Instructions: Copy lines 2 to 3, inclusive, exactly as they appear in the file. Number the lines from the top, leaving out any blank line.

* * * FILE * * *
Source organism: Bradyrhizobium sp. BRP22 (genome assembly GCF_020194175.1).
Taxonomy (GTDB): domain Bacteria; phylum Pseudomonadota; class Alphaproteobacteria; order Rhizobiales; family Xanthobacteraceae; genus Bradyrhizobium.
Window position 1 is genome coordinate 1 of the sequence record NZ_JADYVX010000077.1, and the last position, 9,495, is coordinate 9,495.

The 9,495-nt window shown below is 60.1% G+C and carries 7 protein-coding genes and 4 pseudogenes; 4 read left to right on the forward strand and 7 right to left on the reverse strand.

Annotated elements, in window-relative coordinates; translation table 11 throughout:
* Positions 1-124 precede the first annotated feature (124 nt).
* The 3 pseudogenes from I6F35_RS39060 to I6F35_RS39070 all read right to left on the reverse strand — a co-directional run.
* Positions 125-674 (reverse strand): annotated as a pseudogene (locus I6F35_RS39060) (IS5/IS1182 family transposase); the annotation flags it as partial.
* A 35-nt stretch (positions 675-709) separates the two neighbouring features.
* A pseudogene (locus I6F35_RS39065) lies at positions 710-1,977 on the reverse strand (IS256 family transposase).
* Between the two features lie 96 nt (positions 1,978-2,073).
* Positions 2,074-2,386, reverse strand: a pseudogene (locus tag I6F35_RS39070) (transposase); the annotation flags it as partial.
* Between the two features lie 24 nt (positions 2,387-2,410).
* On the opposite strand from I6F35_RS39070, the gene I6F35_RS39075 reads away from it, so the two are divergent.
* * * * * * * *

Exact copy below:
Taxonomy (GTDB): domain Bacteria; phylum Pseudomonadota; class Alphaproteobacteria; order Rhizobiales; family Xanthobacteraceae; genus Bradyrhizobium.
Window position 1 is genome coordinate 1 of the sequence record NZ_JADYVX010000077.1, and the last position, 9,495, is coordinate 9,495.